The political parties in Lebanon have been unable to agree on a new election law in time for the parliamentary elections, planned for 17 May 2017. In order to prevent the parliament from voting on a third prolongation of its term, president Aoun suspended parliament mid-March for a one month period. This has given the parties additional time to reach an agreement. The last parliamentary elections were held in 2009. Previous decisions to extend the term of parliament led to large protests in the country. It is likely that this would be the case again if the parliaments’ term will be extended once again. The decision to suspend parliament can only be made once and for no longer than one month. The current mandate of the parliament expires on 20 June. If no political agreement concerning a new election law arises by this date, the term of parliament can be extended or otherwise elections should be held under existing law. However, political parties in Lebanon oppose both ideas, meaning a constitutional crisis is looming.

Impact on country risk

It was expected that agreeing on a new election law would be the main challenge for the new government formed in November 2016. When the coalition was formed, it was agreed that a new election law would be drafted by May 2017, in time for the planned elections. However, it is now unlikely that this will be the case. A new election law is necessary because currently a number of sectarian groupings (mainly the Christians and Druze) no longer agree on the current system used to assign the seats to the different parties in parliament. The coalition’s inability to agree on the election law shows its limitations in agreeing upon structural political and economic reforms. The cabinet’s agreement of the first government budget in twelve years at the end of March 2017 had raised expectations. This was an important development, given that in the last twelve years, government spending was largely ad hoc and has been subjected to little oversight. However, the budget still needs to be approved by parliament and this is only expected to happen after an agreement on a new election law. In the meantime, public finances remain in bad shape, with the government deficit being around 8% of GDP in 2016 and the public debt around 140% of GDP, an elevated level. While the budget, when passed, is expected to somewhat reduce the government deficit, it does not include large structural reforms. Economic growth has also been subdued in the last years and was only 1% in 2016. A positive factor is the large foreign exchange reserves, which are currently sufficient to cover 15 months of imports and have increased in the last year. A large challenge for the country, socially and economically, remains the spillover effect of the conflict in Syria. This has resulted in a large influx of refugees (currently estimated to be 25% of the population) and has also contributed to a reduction in economic growth. However, Credendo is currently still maintaining Lebanon’s MLT political risk at 6/7.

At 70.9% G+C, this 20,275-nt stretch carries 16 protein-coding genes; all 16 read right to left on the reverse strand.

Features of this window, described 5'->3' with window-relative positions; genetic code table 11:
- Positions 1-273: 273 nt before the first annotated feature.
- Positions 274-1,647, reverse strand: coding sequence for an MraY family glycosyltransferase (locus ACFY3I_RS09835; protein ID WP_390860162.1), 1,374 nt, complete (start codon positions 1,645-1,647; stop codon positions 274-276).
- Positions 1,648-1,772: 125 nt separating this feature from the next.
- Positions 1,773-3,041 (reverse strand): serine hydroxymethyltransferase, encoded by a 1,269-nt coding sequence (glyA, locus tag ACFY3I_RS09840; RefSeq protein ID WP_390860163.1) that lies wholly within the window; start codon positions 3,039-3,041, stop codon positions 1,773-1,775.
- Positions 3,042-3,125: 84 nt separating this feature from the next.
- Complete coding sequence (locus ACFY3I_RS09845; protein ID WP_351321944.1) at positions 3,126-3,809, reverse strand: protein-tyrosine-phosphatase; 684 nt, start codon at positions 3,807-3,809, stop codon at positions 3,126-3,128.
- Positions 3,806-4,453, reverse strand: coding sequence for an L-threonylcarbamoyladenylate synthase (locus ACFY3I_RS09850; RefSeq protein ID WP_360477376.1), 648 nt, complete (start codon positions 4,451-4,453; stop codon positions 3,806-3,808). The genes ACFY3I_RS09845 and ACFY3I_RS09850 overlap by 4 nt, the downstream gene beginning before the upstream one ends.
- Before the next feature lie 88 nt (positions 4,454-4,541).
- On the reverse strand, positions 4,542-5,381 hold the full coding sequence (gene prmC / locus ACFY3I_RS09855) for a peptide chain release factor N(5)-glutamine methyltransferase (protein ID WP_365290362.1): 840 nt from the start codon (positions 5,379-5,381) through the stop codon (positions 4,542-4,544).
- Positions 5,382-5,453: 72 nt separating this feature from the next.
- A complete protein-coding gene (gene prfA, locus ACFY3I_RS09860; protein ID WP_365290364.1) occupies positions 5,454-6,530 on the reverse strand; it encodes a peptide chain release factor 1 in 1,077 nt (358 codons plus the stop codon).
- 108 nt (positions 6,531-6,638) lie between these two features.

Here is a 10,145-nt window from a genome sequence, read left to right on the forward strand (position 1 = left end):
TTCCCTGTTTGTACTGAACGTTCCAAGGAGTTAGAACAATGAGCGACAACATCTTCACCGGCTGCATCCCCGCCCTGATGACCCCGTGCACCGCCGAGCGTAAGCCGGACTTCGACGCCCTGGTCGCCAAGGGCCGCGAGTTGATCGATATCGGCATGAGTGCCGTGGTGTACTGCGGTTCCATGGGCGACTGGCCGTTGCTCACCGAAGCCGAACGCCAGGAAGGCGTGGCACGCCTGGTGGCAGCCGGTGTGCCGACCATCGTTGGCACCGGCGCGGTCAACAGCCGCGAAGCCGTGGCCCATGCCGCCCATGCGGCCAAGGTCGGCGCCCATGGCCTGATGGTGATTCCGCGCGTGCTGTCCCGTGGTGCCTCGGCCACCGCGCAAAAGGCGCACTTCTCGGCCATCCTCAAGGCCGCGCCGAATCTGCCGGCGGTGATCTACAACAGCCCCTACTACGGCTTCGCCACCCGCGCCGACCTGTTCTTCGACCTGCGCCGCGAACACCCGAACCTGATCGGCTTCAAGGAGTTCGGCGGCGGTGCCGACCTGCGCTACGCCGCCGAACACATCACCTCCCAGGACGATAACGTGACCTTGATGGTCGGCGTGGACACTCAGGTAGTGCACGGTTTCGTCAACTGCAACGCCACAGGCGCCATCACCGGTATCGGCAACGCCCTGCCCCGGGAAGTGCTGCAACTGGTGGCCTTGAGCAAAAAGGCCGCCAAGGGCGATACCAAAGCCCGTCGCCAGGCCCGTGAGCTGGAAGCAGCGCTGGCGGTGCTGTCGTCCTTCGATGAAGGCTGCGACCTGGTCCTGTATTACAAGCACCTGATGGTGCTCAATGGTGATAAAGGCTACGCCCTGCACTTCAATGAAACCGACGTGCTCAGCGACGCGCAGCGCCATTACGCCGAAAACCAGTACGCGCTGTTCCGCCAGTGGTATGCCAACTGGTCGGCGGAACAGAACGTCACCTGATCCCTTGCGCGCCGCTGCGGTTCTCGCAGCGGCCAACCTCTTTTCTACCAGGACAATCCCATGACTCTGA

Analyst: Jan-Pieter Laleman, jp.laleman@credendo.com